Marshall JVM410H
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Marshall JVM410H

JVM410H, Tube Guitar Amp Head from Marshall in the JVM4 series.

King Loudness 05/01/2011

Marshall JVM410H : King Loudness's user review

« Better... but still not quite there. »
3

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The Marshall JVM line of amps was designed to be as versatile as possible, with the flagship 410 head featuring 4 channels with 3 selectable modes per channel. There's also an effects loop and individual reverb controls for each channel. The full list of features is as follows:

* 100-Watt valve head
* Valve complement: 5 x ECC83 (12AX7s) in preamp, 2 x EL34s in power amp
* 4 independent, footswitchable channels-Clean, Crunch, OD1 & OD2
* Each channel boasts 3 footswitchable modes — Green, Orange & Red
* Studio quality, footswitchable digital reverb with level controls for all 4 channels.
* 2 footswitchable master volumes
* Two FX loops — Series/Parallel & Parallel
* Series/Parallel FX loop is footswitchable
* Emulated line out
* 6-way, 7-LED footswitch with memory capabilities (UK patent pending)
* All switching can be done via MIDI
* Made in England

It's got lots of different features and sounds for sure, which does match the goal of ultimate versatility. It's certainly got a lot more going on feature wise than say, a Marshall DSL or even the TSL. Those were not great amps in my opinion, so I hoped the JVM would be different. Well...

UTILIZATION

As I stated previously, this amp has a LOT going on, so it can be difficult to dial it in quickly. I had to spend about an hour just going through the channels and modes to know roughly what each channel sounded like with each of the three modes before going on and tweaking the tones from there.

The clean channel goes from very clean to a gritty sort of "edge of break up" type of tone to an even more gainy clean sound, reminiscent of the older Marshalls when pushed a little bit. It's nice to have that variety to be able to switch to those tones as opposed to dialing in another channel for them.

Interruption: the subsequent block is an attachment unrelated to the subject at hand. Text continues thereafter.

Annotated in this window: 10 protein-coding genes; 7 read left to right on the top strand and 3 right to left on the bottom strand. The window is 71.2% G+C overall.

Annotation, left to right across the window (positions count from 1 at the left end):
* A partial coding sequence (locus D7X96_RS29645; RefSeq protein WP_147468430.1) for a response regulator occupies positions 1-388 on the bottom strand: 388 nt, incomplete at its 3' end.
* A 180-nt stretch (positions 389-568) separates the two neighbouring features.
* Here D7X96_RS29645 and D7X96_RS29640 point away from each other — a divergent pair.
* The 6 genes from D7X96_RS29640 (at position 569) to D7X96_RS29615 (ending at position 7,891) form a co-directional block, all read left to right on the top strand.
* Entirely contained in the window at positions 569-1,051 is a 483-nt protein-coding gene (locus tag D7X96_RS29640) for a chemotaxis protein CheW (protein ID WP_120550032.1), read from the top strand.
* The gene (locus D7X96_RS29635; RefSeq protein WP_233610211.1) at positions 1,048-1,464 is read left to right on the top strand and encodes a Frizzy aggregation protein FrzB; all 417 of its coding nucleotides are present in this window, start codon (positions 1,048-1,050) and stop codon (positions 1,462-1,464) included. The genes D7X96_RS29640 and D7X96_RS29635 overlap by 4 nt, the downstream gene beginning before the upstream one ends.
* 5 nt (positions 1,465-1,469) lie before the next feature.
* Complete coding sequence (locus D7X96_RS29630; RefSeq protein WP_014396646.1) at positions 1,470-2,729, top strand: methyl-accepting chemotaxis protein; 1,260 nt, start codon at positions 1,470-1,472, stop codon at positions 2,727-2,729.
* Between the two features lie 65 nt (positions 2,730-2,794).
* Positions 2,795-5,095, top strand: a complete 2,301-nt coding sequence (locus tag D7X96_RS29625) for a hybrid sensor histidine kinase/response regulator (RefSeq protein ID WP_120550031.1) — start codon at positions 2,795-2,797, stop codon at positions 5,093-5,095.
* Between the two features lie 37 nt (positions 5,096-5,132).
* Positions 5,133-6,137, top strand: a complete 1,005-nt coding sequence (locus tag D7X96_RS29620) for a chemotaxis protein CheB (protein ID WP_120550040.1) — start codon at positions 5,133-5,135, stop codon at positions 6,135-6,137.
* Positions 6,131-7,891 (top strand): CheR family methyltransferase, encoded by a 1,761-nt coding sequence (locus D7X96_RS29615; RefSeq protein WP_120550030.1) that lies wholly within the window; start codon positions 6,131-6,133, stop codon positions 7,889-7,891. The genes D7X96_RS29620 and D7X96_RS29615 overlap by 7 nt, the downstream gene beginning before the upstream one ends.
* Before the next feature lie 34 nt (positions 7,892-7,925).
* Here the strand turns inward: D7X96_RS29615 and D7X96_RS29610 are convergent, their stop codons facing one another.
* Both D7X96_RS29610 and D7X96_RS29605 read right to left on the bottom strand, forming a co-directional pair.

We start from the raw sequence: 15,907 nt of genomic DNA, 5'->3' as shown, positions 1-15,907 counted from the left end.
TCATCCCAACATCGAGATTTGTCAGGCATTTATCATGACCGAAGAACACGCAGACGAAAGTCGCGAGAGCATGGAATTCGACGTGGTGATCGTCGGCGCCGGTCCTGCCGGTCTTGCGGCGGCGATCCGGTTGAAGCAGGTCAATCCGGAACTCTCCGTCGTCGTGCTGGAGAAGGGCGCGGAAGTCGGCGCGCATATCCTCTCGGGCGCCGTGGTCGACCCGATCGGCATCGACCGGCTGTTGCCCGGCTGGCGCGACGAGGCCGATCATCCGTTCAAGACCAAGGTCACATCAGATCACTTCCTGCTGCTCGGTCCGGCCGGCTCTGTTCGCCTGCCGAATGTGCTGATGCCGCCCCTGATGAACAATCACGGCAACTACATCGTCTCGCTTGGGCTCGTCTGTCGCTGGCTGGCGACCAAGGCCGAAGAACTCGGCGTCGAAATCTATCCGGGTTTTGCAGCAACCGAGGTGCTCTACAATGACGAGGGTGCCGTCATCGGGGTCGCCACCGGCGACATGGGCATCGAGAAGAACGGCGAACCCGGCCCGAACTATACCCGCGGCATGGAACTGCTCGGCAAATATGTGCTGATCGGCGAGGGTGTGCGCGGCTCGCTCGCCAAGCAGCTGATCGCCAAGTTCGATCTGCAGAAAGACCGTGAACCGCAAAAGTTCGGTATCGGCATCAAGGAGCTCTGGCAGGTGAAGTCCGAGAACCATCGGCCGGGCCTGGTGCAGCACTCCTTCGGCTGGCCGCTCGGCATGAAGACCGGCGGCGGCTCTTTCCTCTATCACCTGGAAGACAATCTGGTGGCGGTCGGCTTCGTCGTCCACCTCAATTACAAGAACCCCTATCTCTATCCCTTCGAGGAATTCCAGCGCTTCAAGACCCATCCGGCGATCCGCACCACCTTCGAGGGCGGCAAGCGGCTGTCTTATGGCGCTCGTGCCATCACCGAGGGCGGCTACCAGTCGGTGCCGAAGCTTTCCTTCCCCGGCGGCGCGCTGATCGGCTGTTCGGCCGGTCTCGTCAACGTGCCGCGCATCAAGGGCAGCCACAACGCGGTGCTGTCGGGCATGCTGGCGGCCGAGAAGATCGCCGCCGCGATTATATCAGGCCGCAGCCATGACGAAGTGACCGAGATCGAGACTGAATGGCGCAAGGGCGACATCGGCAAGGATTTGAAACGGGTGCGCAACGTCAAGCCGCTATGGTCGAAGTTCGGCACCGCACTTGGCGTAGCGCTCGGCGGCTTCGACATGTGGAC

The crunch channel picks up where the clean left off and it covers everything from classic seventies arena rock to a late seventies hard rock tone. There still isn't a whole lot of gain in this channel, so you're going to be relying on power tube distortion and sustain if you use this channel a whole lot.

The OD1 channel was definitely my favourite. It covered everything from Van Halen esque rock tones all the way up to modern rock tones. OD1 orange mode was definitely the stand out distorted tone on this amp as I really enjoyed it for everything from 80s LA rock to modern rock. That one mode alone was probably reason enough to enjoy this amp, but not at the price Marshall would charge.

OD2 was a decent channel as well, much like OD1 but with scads more gain. It was almost too much gain, and combined with the overcompression that most Marshalls nowadays have, it was almost unusable at higher gain levels. The compression and scooped midrange issues were still there, but not quite as badly as on the DSLs and TSLs.

SOUNDS

I tried it only with one guitar (Parker Fly Deluxe) with DiMarzio humbuckers and a coil tap mode as well. The cleans had a nice chime to them with split coils and I really liked adding a bit of reverb to give it a bit of that classic sixties flair. Going to the higher gain modes on that channel resulted in some cool quasi overdriven clean tones that, though I didn't have much use for them, sounded cool. The crunch tones were nice as well... very rich and dynamic overall (though like I said, I feel they would rely on power tube distortion/saturation so high volumes are better with this channel).

The OD1 mode was my favourite. Using it with split coils resulted in some cool hard rock Strat esque tones and putting it back into humbucker mode was great as well, perfect for many styles of British voiced rock tones. The biggest issue I had with this channel was how noisy it could get at higher gain levels. It was a bit louder noise wise than I would have expected... c'est la vie I suppose. OD2 was cool for wild gain sounds, but it was very noisy and compressed, so it was not a channel I gravitated towards often.

Aside from the compression and slightly scooped midrange nature of a lot of Marshalls nowadays, the biggest surprise was the amount of noise. It had a prominent hiss at higher gain levels and I couldn't imagine using such a noisy amp on a regular basis. Keep in mind this amp was new out of the box so it hadn't been used or abused in any way.



OVERALL OPINION

I feel that JVM is a step forward for Marshall, but it still doesn't quite get there. There are some nice tones within (on the clean and OD1 modes especially), but the inherent compression and buzzy sound that is a problem with Marshalls did get to me. Ultimately this would result in me not purchasing a new Marshall or recommending one, but they do sometimes take measures to improve them. This amp's closest competition would be a Mesa Boogie amp, of which there is no contest. I'm a MUCH bigger fan of Mesa than Marshall and have no problem saying so.

For the $1,700 or so new price that these amps are... I think you're getting a deal that's okay. Personally, if I wanted ultimate Marshally tones with versatility, I would spend $150 more and get a handbuilt Splawn Quick Rod with three gear modes. While the JVM isn't a bad amp by any means (there are actually some great tones inside it), it just has a high price and that pesky compression sound that can't be dialed out...